Southern Surf Stomp/Concert calendar

Thursday, April 20, 2017

Flagpole magazine's Athens Surf Stomp II article

Second Annual Athens Surf Stomp Spotlights a Growing Scene

Saturday, Apr. 22 @ Little Kings Shuffle Club



Photo Credit: Miranda Hawks
The Flamethrowers Surf Band
You may not realize it, but Athens is home to a thriving surf-music scene. Rather than coalesce around a single band, venue or promoter, this scene arose seemingly by accident. Compelled by a love of the style, a handful of local groups have formed and evolved independently of one another, offering distinct takes on the electrifying sounds first put forth by artists like the Ventures, Dick Dale and the Beach Boys.

Recognizing that the number of surf bands in town had grown, Nate Fackler, who plays guitar in the Flamethrowers Surf Band, invited a handful of them to play the first Athens Surf Stomp last spring. “It went so well I was asked to do it again this year,” Fackler says, adding, “I believe this is Athens' first annual surf stomp event.” Similar regional showcases, like the Southern Surf Stomp, have also proven popular, indicating that surf music is resurgent on a wider level.

This Saturday, the Athens Surf Stomp returns, featuring five intown acts and two from elsewhere: Atlanta’s Mystery Men? and Genki Genki Panic, from Chattanooga. Flagpole caught up with a few of the locals on the bill to gab about the Classic City’s surprising surf scene.


The Flamethrowers Surf Band


Flagpole: What first got you interested in surf music?

Steve Sacco: Listening to the Ventures as a kid. I thought “Wipe Out” was the coolest thing I ever heard.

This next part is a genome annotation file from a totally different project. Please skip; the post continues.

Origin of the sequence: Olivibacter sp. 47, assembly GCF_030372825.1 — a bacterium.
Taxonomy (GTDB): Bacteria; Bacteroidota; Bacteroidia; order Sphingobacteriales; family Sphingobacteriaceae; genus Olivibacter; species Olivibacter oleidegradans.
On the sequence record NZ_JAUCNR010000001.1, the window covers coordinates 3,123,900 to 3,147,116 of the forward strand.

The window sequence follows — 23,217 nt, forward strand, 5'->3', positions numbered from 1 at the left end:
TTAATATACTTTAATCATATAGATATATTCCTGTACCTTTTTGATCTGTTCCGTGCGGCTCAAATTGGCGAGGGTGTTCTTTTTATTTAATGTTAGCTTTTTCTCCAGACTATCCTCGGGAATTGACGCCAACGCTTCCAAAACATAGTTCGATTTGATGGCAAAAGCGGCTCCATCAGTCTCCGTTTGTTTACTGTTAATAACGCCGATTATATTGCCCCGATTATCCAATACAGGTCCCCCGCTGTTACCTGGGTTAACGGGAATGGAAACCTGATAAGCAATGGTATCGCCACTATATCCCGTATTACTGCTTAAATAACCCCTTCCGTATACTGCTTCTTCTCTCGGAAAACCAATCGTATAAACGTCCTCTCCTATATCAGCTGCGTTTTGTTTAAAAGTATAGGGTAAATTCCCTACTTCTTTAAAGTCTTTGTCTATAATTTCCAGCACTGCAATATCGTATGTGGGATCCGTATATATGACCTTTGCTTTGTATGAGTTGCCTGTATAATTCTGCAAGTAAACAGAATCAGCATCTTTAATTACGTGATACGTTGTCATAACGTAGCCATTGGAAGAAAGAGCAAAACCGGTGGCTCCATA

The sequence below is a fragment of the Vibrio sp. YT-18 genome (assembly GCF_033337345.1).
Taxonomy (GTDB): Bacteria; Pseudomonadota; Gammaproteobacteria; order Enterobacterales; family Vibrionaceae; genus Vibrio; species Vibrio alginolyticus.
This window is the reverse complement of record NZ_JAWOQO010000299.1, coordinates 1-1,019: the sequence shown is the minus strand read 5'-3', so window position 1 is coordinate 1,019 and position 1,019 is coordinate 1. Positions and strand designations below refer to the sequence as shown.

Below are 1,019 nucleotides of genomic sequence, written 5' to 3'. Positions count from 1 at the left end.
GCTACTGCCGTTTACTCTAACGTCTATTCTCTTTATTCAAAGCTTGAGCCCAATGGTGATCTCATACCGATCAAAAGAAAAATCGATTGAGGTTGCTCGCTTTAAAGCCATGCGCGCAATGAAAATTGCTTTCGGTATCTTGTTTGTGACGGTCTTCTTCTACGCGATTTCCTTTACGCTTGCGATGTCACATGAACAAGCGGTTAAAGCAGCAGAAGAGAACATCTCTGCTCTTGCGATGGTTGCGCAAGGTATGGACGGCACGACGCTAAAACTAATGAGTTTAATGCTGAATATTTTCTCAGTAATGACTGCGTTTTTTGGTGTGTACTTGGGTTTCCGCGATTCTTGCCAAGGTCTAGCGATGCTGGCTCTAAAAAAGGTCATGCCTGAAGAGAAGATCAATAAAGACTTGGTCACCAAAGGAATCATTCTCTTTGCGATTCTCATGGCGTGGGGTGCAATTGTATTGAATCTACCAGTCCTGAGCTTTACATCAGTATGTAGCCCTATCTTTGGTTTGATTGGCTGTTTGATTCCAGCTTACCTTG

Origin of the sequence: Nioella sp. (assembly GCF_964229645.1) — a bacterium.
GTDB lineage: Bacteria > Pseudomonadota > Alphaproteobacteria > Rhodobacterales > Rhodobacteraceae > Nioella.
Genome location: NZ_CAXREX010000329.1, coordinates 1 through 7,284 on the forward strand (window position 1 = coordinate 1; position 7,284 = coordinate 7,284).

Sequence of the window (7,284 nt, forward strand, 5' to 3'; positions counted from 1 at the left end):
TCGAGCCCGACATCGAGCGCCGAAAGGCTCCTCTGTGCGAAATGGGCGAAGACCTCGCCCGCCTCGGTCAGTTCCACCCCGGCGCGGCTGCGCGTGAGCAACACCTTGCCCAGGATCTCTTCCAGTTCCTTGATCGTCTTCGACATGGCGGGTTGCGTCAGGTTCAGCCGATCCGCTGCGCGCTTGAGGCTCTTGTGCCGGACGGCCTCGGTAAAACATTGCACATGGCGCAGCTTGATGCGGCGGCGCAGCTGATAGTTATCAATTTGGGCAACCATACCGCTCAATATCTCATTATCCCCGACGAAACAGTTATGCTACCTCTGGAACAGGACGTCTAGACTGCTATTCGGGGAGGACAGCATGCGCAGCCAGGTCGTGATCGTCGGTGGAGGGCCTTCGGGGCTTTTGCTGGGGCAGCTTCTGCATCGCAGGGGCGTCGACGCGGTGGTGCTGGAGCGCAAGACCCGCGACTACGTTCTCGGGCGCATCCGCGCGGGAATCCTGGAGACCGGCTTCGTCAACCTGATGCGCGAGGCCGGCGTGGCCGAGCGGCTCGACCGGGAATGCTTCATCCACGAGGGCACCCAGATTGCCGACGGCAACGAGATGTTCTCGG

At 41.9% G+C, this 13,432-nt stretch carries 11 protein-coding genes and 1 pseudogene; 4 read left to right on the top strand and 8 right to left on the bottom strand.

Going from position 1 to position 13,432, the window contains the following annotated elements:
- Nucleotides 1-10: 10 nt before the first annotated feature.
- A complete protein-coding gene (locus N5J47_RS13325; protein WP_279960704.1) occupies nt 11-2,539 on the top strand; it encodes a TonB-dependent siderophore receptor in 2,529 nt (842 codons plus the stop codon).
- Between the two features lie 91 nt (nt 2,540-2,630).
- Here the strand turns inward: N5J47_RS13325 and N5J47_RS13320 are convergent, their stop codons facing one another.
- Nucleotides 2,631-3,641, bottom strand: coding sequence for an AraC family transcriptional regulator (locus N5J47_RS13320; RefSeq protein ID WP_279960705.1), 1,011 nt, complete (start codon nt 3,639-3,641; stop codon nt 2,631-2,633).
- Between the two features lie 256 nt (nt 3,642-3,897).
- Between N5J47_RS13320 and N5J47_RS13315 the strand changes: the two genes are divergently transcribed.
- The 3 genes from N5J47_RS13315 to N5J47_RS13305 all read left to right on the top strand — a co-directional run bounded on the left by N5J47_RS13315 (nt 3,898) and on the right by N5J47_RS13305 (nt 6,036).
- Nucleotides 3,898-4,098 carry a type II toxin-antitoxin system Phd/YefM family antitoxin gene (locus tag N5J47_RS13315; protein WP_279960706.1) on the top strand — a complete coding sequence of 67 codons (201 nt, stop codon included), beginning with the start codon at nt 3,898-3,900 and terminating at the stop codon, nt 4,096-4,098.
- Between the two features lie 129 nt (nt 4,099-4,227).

FP: What's your all-time favorite surf recording?

SS: “Nitro” by Dick Dale. There's a lot out there, like the Shadows, but “Nitro” is so blisteringly fantastic, so in-your-face perfect, it tops the list for me. Dick is still killing it. He's 80 freakin’ years old. I've seen him three times, and just left with my mouth agape every time. How could anyone be that good?

FP: What's your take on the surf-music scene in Athens?

SS: There are some really talented groups here in Athens, and they are all different from each other—[they’re] all doing their own thing, which is really cool. None of the bands sound alike. The Cryptides just kill the traditional ’60s surf sound, while Kinky Waikiki has a whole different Hawaiian thing happening. Both groups are super smooth and polished. There's room for all surfers here in the Classic City. We're a welcoming town when it comes to music.

FP: How does your band differ from the other surf groups in town?

SS: The Flamethrowers Surf Band may as well be the lovechild of the Ventures and the Ramones. Nobody else does that. We're a hard-driving, ’60s-style surf band who likes to speed everything up. You can hear the influence of both bands in our original tunes.

SurfStomp-Cryptides-JessicaLuton.jpg
Photo Credit: Jessica Luton
The Cryptides


The Cryptides


FP: What first interested you in surf music?

Thomas Barton: Not the Pulp Fiction soundtrack. Though the surf genre has evolved into something that doesn't so closely resemble the Beach Boys, I'm told I ran around trying to sing “Barbara Ann” before I formed full words, so that was a start.

Zeke Sayer: I liked the sound of the snare rolls on “Wipe Out” as a child.

Patrick Ingram: I think it was the Pulp Fiction soundtrack.

FP: What's your take on the surf-music scene in Athens?